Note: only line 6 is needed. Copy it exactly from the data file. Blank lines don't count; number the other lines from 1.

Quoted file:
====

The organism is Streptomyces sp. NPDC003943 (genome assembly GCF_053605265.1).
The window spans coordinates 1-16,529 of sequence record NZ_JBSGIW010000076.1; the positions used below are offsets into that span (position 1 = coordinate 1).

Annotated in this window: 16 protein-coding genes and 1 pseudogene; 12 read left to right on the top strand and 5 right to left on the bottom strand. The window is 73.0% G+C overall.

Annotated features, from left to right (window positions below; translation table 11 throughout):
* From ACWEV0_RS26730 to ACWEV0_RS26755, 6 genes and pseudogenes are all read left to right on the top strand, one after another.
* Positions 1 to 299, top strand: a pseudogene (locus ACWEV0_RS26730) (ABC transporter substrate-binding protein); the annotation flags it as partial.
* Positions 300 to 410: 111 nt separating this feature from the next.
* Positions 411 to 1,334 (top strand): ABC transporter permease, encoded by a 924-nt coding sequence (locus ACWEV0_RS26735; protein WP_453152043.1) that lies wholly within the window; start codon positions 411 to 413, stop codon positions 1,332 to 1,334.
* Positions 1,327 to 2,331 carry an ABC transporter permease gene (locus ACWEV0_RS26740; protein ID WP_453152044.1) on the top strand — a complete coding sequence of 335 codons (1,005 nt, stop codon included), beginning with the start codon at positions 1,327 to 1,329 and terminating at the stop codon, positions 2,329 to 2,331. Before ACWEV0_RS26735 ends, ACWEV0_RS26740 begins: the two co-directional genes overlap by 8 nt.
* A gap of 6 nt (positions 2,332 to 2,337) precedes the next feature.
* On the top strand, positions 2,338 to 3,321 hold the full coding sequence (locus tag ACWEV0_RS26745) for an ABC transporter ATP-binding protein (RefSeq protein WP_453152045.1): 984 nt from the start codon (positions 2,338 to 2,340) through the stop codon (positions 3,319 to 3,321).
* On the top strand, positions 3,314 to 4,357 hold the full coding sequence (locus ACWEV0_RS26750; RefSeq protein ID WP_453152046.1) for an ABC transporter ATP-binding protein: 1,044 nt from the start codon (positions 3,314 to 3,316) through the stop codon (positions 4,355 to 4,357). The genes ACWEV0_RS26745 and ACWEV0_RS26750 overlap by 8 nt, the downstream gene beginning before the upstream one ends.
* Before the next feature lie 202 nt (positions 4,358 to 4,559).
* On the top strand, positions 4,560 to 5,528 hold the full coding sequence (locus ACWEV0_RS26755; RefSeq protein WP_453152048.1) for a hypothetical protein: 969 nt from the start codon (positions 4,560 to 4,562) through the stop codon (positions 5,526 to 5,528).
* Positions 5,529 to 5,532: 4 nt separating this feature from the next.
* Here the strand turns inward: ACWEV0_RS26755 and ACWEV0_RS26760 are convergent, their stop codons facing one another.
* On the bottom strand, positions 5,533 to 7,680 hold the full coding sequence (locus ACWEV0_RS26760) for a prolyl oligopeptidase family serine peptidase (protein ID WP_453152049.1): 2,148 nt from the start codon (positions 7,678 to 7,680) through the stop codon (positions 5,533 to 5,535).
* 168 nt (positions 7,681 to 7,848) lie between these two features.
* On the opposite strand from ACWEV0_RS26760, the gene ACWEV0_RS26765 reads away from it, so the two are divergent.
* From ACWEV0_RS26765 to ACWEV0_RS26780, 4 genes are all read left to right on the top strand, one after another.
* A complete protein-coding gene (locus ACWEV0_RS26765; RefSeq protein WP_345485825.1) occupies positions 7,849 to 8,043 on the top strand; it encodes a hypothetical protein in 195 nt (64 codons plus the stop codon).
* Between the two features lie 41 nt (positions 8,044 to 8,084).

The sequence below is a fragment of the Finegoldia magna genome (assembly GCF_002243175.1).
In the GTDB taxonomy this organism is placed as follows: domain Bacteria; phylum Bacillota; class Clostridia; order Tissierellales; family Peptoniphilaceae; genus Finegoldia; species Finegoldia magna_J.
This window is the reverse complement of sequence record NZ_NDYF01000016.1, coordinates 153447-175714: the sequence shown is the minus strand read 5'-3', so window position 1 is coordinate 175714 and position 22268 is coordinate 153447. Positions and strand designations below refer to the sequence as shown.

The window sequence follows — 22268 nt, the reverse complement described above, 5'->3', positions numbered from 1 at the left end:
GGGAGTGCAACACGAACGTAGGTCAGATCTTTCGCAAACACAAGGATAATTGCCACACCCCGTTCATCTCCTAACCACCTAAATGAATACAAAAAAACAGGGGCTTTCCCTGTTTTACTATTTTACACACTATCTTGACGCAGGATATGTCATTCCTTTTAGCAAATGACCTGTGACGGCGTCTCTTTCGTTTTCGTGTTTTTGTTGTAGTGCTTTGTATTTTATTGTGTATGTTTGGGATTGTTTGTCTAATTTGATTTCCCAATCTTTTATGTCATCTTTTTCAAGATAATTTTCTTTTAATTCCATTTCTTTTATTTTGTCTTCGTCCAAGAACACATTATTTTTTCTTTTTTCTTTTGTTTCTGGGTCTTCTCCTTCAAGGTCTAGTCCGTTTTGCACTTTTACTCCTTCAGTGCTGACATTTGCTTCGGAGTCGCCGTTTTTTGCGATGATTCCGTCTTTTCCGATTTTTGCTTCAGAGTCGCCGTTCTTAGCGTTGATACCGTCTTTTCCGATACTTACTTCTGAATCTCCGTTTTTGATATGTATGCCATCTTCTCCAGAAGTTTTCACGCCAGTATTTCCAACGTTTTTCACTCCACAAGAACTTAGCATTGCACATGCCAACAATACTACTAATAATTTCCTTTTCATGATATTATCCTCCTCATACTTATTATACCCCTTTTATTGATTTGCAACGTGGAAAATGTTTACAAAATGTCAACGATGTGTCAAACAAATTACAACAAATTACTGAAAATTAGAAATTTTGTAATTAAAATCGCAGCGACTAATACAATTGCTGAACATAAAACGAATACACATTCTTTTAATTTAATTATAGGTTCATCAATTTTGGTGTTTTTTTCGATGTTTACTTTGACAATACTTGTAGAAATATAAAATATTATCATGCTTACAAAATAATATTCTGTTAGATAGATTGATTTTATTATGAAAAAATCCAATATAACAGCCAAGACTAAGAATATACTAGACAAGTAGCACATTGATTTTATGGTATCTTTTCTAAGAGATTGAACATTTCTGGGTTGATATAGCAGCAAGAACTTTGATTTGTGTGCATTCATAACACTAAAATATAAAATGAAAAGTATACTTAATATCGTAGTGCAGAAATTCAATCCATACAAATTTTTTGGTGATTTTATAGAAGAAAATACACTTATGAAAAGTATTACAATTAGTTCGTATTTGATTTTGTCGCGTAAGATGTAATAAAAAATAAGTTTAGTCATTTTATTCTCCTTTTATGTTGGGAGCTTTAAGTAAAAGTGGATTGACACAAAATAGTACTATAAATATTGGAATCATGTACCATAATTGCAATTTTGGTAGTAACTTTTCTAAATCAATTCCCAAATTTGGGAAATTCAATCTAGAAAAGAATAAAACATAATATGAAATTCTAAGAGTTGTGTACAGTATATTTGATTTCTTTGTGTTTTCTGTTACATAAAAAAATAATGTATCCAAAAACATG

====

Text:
* Positions 1 to 299, top strand: a pseudogene (locus ACWEV0_RS26730) (ABC transporter substrate-binding protein); the annotation flags it as partial.